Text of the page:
How valuable is Facebook to its users, and how can you measure the value of the site when access is free? Three economists and a social media researcher pooled their work and expertise to assess Facebook’s value to its users, in contrast to its market value or its contribution to gross domestic product.
Using a series of auctions – in which people were actually paid to close their accounts for as little as one day or as long as one year – the researchers found that Facebook users would require an average of more than $1,000 to deactivate their account for one year. The study is published today in PLOS ONE.
Facebook, with more than two billion global users, is among the social media websites that provide access at no cost, so the auctions created by the research team posed the question in reverse: What amount of money would you require to give up your Facebook account for some fixed period of time, ranging from one day to one year?
“Auction participants faced real financial consequences, so had an incentive to seriously consider what compensation they would want to close their accounts for a set period of time and to bid truthfully,” said last and corresponding author Sean B. Cash, economist and the Bergstrom Foundation Professor at the Friedman School of Nutrition Science and Policy at Tufts University in Boston. “Students placed a higher value on Facebook than community members. A number of participants refused to bid at all, suggesting that deactivating Facebook for a year was not a welcome possibility.”
“Social media, and the internet more broadly, have changed the way we live and the way we keep in touch with friends and family, but it’s hard to find evidence that the internet has made us richer or more productive at work. We know people must derive tremendous value from Facebook or they wouldn’t spend millions of hours on the site every day. The challenge is how to put a dollar value on a service people don’t pay for,” said first author Jay Corrigan, professor of economics at Kenyon College, who has done a number of studies involving experimental auctions.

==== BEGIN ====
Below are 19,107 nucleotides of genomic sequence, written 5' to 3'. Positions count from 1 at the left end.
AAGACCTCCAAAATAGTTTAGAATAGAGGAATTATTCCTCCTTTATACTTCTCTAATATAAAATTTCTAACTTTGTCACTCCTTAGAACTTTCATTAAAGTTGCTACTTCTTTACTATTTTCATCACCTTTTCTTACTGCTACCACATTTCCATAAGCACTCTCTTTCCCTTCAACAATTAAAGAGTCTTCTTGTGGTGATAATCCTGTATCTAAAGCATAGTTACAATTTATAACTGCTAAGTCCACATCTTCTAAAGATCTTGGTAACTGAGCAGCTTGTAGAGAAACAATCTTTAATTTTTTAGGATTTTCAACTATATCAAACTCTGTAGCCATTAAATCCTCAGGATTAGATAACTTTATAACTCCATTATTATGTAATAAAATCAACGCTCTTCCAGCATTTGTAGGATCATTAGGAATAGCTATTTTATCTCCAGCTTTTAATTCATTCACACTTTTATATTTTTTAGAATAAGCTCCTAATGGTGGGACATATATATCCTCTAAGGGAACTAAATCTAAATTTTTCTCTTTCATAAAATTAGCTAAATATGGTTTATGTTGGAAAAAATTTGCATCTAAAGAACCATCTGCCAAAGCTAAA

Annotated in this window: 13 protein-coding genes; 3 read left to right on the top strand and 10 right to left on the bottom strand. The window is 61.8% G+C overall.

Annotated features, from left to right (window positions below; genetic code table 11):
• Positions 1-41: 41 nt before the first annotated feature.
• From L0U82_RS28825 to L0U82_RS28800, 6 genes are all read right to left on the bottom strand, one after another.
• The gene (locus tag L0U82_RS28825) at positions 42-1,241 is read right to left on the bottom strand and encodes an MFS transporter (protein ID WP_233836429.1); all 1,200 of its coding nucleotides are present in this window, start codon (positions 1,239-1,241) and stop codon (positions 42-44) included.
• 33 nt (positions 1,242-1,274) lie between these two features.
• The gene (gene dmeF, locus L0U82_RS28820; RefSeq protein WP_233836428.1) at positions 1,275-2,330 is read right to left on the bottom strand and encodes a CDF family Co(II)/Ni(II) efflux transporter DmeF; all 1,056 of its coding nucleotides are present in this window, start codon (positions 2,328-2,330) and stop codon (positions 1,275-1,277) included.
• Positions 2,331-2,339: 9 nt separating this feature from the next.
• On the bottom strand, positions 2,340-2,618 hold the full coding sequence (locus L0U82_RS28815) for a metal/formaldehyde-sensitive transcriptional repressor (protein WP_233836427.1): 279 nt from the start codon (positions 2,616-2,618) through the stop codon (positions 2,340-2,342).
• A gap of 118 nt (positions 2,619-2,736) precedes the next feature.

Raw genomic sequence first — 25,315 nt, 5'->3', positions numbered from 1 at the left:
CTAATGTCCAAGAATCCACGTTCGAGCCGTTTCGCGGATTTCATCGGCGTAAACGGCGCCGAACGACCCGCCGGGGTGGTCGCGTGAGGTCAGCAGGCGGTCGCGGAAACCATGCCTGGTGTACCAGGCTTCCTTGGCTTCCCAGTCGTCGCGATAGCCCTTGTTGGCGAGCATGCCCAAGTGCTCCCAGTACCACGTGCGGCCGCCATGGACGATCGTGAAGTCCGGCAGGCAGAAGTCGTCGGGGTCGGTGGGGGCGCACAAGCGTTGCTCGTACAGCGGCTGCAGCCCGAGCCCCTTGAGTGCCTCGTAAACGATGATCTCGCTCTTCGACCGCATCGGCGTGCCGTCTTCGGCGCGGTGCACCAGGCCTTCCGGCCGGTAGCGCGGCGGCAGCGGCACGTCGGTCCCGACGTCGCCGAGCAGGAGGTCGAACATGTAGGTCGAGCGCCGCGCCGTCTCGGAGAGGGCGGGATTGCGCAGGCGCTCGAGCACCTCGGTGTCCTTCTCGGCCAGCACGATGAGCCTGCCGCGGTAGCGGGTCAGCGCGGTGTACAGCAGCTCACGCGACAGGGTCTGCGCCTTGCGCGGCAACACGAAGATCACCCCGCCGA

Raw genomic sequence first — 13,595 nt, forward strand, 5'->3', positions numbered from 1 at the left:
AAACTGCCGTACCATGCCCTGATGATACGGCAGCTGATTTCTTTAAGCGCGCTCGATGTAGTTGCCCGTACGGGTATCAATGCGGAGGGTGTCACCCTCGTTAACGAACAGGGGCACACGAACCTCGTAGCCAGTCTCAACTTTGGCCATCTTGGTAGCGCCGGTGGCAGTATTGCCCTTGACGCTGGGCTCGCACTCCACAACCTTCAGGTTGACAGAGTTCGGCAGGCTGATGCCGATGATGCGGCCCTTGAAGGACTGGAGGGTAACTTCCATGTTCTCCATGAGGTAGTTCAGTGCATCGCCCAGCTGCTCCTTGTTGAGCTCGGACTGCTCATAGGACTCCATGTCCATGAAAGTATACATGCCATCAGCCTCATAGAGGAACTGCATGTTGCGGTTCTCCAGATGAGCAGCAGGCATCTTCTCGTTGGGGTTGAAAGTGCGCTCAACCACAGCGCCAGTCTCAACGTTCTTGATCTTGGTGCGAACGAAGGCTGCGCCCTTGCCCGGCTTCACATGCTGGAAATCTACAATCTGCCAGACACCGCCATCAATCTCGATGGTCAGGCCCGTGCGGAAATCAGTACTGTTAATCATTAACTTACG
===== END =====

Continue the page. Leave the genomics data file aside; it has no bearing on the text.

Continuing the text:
The work began as independent efforts by two teams: Saleem Alhabash at Michigan State University and Sean B. Cash at Tufts University; and Corrigan at Kenyon College with Matthew Rousu of Susquehanna University, so the auctions had slightly different designs and advantages.
In total, the researchers ran three actual auctions, including two samples of college students, a community sample, and an online sample. Winners were paid upon proof that their membership was deactivated for the set period of time. Auction details as follows.
- Auction one: 122 students at a Midwestern college. The average bid for deactivating Facebook for one day was $4.17; for three days, $13.89; and for one week, $37.00. To calculate a one-year estimate, the researchers annualized this data, which showed a range of $1,511 to $1,908.
- Auction two: 133 students and 138 adults from a large Midwestern university/town. The average bid to deactivate Facebook for one year in the student group was $2,076 while the average bid in the community group was $1,139.
- Auction three: 931 adults (mean age: 33) within the U.S. obtained using the Amazon Mechanical Turk open marketplace. The average bid to deactivate for one year in this sample was $1,921.
The study contrasts the company’s market capitalization with the value placed on it by its users. For example, based on a market valuation of approximately $400 billion, and about 2.2 billion users, the market value of Facebook would be approximately $180 per user, or less than one-fourth of the annual average value of Facebook access from any of the auction samples.
“While the measurable impact Facebook and other free online services have on the economy may be small, our results show that the benefits these services provide for their users are large,” wrote the authors. The authors also noted that Facebook remains the top social networking site in the world and the third most visited site on the Internet, after Google and YouTube, despite market fluctuations and controversies.
The study noted that the convenience samples, somewhat skewed toward students, are not necessarily representative of all Facebook users, but that there was consistency in price valuation by users across the samples and across different timeframes.
This work was funded by internal grants from Kenyon College and Michigan State University.
Corrigan, J.R., Alhabash, S., Rousu M., Cash, S.B. (Dec. 19, 2018). How much is social media worth? Estimating the value of Facebook by paying users to stop using it. PLoS ONE. https://doi.org/10.1371/journal.pone.0207101